I would include this on my list because it has The Greatest Album Cover in history, over any genre. This album may not be everyone’s cup of tea but there is no denying the power on this record. Written over a couple of days in Mick Jones’ grandmother’s house, this record covers the desolation of a whole generation in England in the late ‘70’s. The band was extremely popular in England and was considered a voice of that lost group. While they were leaders of a punk movement that seemed to show little respect for anyone or anything, The Clash paid homage to many forms of music and never sold out.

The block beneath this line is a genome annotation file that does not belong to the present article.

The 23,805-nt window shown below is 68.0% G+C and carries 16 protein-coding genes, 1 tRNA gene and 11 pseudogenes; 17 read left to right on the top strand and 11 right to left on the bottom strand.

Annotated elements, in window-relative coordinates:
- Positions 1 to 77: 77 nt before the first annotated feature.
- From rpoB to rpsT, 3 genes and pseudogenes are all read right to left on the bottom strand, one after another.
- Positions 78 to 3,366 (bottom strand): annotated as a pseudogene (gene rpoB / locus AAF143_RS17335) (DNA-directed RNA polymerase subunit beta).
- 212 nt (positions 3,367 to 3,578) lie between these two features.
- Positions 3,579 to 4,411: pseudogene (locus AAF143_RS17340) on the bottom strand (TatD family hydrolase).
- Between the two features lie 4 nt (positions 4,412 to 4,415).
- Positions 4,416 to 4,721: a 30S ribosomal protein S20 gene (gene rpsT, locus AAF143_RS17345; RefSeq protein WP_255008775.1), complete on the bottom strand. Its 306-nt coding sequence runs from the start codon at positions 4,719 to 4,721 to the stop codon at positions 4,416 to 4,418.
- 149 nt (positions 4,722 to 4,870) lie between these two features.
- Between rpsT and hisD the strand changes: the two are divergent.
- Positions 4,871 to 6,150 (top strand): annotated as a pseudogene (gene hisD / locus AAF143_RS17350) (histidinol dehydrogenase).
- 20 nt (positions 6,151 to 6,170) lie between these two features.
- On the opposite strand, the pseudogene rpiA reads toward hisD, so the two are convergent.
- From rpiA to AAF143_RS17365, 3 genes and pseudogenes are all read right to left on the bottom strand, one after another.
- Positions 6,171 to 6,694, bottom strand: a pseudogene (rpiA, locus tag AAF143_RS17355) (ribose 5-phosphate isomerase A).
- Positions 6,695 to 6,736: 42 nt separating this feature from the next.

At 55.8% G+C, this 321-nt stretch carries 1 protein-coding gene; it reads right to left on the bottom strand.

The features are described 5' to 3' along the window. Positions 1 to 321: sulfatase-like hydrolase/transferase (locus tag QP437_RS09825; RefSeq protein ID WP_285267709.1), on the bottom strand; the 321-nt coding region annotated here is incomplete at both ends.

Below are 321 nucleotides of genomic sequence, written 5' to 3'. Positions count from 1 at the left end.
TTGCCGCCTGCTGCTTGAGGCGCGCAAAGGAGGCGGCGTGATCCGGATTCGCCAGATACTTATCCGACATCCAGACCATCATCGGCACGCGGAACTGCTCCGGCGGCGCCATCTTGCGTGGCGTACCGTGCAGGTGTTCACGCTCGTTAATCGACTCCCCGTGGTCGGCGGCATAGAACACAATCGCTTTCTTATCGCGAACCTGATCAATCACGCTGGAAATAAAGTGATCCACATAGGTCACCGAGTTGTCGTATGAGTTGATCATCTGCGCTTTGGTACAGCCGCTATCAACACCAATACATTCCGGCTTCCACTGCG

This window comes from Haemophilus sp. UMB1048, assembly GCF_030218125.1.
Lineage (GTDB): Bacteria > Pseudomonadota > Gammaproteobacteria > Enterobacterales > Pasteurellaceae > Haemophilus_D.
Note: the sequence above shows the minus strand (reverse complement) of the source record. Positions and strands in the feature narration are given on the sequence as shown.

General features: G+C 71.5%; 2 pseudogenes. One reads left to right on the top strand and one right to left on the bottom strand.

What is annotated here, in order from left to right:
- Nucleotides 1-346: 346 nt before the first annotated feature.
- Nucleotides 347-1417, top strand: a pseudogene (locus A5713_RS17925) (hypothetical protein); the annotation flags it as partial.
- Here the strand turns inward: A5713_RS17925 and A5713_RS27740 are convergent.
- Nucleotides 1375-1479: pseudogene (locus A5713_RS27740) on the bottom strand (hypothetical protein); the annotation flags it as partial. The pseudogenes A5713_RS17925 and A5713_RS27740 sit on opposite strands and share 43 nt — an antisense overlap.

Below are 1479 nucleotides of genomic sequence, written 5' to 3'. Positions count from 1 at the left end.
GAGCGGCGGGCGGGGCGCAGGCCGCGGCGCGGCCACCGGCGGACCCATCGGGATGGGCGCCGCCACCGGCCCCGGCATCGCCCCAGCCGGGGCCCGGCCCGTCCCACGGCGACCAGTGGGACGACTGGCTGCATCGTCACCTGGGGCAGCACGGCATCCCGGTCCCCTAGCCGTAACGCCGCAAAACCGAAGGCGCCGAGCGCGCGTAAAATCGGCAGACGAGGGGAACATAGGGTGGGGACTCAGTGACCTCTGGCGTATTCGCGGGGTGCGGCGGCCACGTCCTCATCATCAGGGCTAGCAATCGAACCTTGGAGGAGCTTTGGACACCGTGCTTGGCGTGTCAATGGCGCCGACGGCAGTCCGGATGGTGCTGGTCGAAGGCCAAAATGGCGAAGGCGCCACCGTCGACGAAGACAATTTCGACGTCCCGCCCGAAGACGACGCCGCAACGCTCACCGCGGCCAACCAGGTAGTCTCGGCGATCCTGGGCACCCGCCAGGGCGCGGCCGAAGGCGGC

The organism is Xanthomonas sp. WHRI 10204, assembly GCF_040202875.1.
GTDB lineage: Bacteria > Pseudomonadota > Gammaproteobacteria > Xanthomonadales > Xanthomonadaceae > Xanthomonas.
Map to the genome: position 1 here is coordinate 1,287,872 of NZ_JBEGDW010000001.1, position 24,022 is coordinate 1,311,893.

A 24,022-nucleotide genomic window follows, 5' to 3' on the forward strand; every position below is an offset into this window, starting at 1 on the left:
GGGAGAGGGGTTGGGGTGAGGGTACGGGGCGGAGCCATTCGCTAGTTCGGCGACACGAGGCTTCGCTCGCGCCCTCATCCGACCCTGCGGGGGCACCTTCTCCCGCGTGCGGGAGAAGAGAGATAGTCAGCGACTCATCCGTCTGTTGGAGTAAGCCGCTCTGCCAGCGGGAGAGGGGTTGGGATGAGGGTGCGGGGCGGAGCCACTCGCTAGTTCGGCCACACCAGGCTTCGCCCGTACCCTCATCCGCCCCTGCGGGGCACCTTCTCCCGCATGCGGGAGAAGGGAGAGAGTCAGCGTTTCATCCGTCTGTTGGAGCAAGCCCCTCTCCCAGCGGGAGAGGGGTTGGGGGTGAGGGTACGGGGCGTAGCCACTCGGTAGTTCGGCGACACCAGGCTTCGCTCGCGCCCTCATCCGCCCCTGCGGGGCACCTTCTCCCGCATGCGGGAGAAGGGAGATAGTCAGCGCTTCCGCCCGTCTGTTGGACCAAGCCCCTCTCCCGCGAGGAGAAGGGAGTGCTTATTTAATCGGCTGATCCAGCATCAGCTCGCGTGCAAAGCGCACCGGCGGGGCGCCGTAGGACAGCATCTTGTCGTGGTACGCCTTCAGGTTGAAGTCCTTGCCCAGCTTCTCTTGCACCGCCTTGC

Born to Run
Bruce Springsteen

Maybe the greatest album ever recorded, Born to Run was big. The sound was large. Multiple layers of guitars, pounding drums, horns to fill in, and vocals that given the richly produced instrumentation, were still raw and powerful. The tales that were told resonated with almost every kid of a certain age. Didn’t matter if it was the Jersey Shore or some suburb of Chicago, everyone knew that life. As Springsteen grew up in each song we all could identify with some aspect of his heros or villains and it just caught us. He was (and still is) one of those rare performers that live up to and exceed the hype. No amount of billowing smoke from critic’s mouths can take away the greatness of this record.

U.S. OPEN 2012
For the next two weeks, New York will be home to one of the finest sporting events in the World. The U.S. Open will be at The National Tennis Center at Flushing Meadow Park.